Bolduc Plans To ‘Just Completely Avoid’ Hassan Labeling Him An Election Denier At Debate

DERRY, NH - OCTOBER 15: Republican senate nominee Don Bolduc speaks during a campaign event on October 15, 2022 in Derry, New Hampshire. (Photo by Scott Eisen/Getty Images)
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Retired Army Brigadier General Don Bolduc, the Republican challenger for Sen. Maggie Hassan’s seat (D-NH), candidly shared some of his strategy ahead of Thursday’s debate. 

“What are you gonna do when she says: ‘Don, you’re an election denier’?” right-wing radio talk show host Hugh Hewitt asked on his show. 

“Quite frankly, I’m gonna completely avoid it and go into what you just said,” Bolduc replied. “You know, that being an election denier or being accused of being an election denier is not what Granite Staters are thinking about, and she would know that if she got out on the ground. And she’s not on the ground — she thinks that people are going to take that to the ballot box and they’re not.” 

Bolduc has struggled to shake his history of election denialism as he’s tried to move to the middle to compete in the general election. Back during the primaries, he was comfortable embracing the Big Lie. 

“I very much believe it and I think it exists,” he told the New Yorker last year when asked if he truly believed that the 2020 election was stolen from then-President Donald Trump through voter fraud.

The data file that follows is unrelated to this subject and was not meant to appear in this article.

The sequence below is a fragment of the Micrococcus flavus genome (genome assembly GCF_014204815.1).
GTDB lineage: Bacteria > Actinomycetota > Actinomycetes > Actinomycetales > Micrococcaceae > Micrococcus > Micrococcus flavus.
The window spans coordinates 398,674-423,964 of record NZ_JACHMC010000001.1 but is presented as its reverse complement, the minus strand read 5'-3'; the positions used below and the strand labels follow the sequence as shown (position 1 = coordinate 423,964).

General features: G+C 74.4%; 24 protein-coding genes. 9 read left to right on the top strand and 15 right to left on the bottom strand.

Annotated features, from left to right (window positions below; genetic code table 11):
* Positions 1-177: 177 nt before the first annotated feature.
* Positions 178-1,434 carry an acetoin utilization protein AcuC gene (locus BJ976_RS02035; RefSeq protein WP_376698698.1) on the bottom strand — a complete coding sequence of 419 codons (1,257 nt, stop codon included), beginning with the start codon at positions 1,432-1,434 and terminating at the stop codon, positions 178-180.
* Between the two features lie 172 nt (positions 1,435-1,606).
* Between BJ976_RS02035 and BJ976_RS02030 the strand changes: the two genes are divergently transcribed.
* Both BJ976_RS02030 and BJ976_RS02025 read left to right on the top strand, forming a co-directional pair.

During an August primary debate, he said: “I signed a letter with 120 other generals and admirals saying that Trump won the election, and, damn it, I stand by my letter. I’m not switching horses, baby.”

Shortly after he won the primary, he tried to recalibrate to net the crossover appeal he’d need to win a statewide election in New Hampshire, where President Joe Biden won in 2020 by over seven points.  

“I’ve done a lot of research on this, and I’ve spent the past couple weeks talking to Granite Staters all over the state from every party, and I have come to the conclusion — and I want to be definitive on this — the election was not stolen,” Bolduc said on Fox News. 

Days later, he appeared on a podcast hosted by a QAnon influencer, where he seemed to attribute his change of heart to political expediency.

“The narrative that the election was stolen, it does not fly up here in New Hampshire for whatever reason,” he said on The Mel K Show.

“What does fly,” he added, “is that there was significant fraud and it needs to be fixed.”

Hassan has used Bolduc’s election denialism to paint him as too extreme for the state. 

Earlier this month, per FiveThirtyEight’s polling aggregate, Hassan had built a lead of over eight points. Last week, the Senate Leadership Fund, a super PAC aligned with Senate Minority Leader Mitch McConnell (R-KY), announced that it would yank millions in ad buys from the race. 

But the National Republican Senatorial Committee said that it’s jumping back into the race this week. The decision came on the heels of a new poll from Emerson College released Monday showing Hassan leading by just three points. 

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